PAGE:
Practice

Dad played the violin. Mom played the piano. They played duets before they had children. In my childhood memories, I only remember them playing together a couple of times. Music was a big part of my family life, growing up. Opera on Saturdays, my father reading along in the libretto sometimes; Mozart, Beethoven, Bach… you know, ‘the boys’, were always playing around the house.

As a child, my younger brother had an aptitude for music. He still does today, being a professional musician and composer. He was more patient that I, when he played duets with Dad. I played the violin and found that the frustration outweighed the occasional musical harmonies resulting from playing the Bach Double Concerto together. Although Dad was a mathematician, he couldn’t seem to count when it came to music. I think he was always a beat ahead. He probably couldn’t wait to get a note in.

My older brother, Michael, was also musical at one point. Dad said that he was able to hum entire symphonies. He used to grunt the ‘surprise’ in Hayden’s Surprise Symphony. Mike was diagnosed with autism and profound retardation early on. Dad said that he never seemed like a ‘normal’ child and he eventually lost any musicality he had. However the staffers at his group home say that he likes to listen to music on the radio.

Practice

Dad started learning to play the piano. It must have been difficult getting two hands playing different lines of music. I imagine that when one ages, the once-malleable circuits of the brain enabling independence of hands become harder to access.

I don’t know if anyone uses the Hanon Exercises for piano any more. Suffice it to say, they are equivalent to scales and arpeggios for both hands, in all keys. Dad practiced these almost exclusively. I think he tried to play an actual piece of music. If he did, I surely don’t remember him playing it all the way through.

Different ways to practice

When I took violin lessons, Mrs. Card had me play a piece in two different ways. The first way was for accuracy. If I made a mistake, she would stop me and I would correct myself. When I was comfortable playing the piece, she would have me play it through from beginning to end, whether or not I made mistakes. I like the idea of incorporating the technical details of music into the larger notion of the musical composition. Music is more than the sum of its technical parts. But even a flawless technical rendition of music played from a page of musical notation is not necessarily what the composer had in mind. A sense of musicality must also be present. One can appreciate musical interpretations by listening to different artists playing the same music.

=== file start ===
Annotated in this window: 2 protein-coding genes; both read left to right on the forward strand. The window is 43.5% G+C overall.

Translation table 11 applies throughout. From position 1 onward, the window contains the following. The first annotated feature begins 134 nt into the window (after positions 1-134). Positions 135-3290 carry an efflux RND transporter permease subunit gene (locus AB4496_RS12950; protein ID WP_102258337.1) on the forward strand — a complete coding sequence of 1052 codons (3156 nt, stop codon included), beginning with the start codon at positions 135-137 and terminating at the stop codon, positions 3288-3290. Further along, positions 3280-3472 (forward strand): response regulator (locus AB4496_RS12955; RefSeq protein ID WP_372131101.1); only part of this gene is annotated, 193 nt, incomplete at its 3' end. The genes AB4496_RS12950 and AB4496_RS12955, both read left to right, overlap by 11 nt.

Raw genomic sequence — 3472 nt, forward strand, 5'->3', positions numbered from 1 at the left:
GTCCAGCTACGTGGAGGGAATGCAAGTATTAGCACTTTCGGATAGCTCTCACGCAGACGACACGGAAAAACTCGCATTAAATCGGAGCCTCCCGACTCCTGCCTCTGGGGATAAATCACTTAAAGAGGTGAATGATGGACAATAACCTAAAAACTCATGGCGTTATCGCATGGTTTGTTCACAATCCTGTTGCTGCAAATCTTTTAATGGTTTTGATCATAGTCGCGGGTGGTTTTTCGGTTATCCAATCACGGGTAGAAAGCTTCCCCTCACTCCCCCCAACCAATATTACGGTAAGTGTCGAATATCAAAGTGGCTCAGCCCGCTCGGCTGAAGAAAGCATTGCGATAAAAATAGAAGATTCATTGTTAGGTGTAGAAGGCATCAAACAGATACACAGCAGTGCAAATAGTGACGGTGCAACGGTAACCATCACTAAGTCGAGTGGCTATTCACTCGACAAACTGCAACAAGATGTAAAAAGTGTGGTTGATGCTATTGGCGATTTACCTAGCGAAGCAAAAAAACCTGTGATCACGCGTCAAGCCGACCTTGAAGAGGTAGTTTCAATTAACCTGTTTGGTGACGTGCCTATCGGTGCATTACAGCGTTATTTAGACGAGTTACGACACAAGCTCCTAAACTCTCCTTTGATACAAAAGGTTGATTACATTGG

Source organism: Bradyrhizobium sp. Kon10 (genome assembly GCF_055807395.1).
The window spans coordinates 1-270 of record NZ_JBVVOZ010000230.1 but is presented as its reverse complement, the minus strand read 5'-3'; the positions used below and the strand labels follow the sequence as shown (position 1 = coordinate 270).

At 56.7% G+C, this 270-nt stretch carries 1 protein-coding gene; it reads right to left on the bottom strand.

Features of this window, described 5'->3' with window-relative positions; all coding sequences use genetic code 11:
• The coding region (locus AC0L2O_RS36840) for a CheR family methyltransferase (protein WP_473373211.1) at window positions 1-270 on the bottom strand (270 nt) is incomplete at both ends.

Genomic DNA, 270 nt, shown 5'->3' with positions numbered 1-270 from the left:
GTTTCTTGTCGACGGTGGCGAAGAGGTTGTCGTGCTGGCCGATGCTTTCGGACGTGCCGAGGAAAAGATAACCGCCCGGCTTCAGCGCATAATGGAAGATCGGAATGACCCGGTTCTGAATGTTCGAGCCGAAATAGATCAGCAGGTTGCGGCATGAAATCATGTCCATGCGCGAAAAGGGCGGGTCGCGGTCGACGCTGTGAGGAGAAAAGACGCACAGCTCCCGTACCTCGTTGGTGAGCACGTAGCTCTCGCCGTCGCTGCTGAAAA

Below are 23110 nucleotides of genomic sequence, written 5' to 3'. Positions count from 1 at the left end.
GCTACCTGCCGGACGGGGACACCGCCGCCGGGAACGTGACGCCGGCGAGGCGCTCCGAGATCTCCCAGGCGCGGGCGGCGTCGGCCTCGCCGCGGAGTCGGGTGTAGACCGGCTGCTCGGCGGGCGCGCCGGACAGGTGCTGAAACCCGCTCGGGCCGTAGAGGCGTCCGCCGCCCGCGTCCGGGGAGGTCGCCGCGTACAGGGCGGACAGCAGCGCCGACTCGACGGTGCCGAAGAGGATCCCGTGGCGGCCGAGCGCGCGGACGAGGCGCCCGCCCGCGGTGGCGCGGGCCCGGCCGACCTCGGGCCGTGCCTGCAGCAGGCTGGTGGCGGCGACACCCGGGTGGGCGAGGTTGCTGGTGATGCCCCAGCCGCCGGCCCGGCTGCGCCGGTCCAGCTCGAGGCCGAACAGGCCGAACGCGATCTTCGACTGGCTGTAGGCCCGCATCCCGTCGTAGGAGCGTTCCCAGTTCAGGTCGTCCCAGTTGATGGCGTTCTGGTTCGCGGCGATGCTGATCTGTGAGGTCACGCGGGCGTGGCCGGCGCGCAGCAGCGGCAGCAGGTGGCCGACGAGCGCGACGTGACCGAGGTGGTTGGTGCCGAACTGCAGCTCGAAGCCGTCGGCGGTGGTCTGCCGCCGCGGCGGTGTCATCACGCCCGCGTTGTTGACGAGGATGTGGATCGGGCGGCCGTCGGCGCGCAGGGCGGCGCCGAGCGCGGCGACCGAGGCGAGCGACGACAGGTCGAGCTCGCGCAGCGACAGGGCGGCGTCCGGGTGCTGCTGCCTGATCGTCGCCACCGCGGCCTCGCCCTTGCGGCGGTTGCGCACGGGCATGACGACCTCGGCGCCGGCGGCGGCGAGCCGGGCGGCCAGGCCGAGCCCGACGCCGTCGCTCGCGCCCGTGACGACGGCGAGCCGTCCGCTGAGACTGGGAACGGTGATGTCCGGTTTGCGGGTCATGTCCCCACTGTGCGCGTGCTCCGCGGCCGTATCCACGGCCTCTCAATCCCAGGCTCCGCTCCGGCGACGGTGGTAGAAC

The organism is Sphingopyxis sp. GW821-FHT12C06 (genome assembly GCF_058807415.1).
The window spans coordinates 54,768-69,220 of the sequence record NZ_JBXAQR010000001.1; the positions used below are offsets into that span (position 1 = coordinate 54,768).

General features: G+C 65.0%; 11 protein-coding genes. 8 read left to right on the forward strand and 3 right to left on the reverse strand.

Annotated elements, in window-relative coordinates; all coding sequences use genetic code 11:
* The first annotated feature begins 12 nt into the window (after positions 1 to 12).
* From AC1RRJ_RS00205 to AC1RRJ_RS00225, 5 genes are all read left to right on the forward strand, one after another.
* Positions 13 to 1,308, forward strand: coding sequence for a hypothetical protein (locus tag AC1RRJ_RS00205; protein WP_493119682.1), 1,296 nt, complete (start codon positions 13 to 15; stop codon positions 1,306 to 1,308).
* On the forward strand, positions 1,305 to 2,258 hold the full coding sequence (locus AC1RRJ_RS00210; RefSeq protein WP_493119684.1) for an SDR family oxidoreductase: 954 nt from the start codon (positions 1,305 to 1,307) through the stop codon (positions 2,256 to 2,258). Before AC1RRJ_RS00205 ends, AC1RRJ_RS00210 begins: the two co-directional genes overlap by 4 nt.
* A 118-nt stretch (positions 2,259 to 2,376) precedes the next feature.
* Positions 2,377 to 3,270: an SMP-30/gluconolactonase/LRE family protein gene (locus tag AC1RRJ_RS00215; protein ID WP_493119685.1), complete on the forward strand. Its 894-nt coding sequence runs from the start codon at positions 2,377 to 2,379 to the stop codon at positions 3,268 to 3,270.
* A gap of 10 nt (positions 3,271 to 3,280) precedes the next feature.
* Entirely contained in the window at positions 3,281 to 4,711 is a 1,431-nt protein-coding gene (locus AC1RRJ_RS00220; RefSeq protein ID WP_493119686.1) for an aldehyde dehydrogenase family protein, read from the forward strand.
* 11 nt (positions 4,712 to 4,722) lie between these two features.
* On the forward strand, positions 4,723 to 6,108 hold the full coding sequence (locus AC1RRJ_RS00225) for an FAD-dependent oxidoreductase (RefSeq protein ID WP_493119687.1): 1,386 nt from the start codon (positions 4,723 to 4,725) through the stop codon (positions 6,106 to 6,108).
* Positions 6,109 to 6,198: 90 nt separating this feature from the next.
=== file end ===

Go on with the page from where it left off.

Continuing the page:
Different modes of learning

Different ways of practicing mean lead to different modes of learning. For a musician, the building blocks are scales and arpeggios in every key; modulations from key to key, control of dynamics. Once the basics are learned, they become ‘meta’ information, that can be strung together on a larger scale. A composer uses these building blocks to express musical ideas; a jazz musician does the same by imposing his or her interpretation of the melodic or rhythmic line using the building blocks.

What is the whole idea of practice?

I have been discussing musicians thus far, but my thesis also applies to visual artists. A composer of a musical or visual piece must be able to physically realize, what is in his or her mind. For this to happen, techniques and building blocks should be second nature. When these techniques are absorbed into the artist’s muscle memory, he or she can directly express an original artistic thought.

The practice of improving technique by itself is only part of learning to express one’s self artistically.

I suppose my father got great satisfaction from playing Hannon over and over again. Perhaps it was a kind of Zen practice, a complex mantra of sorts. As for the rest of his family and me, we wished he didn’t study technique as much as he did.

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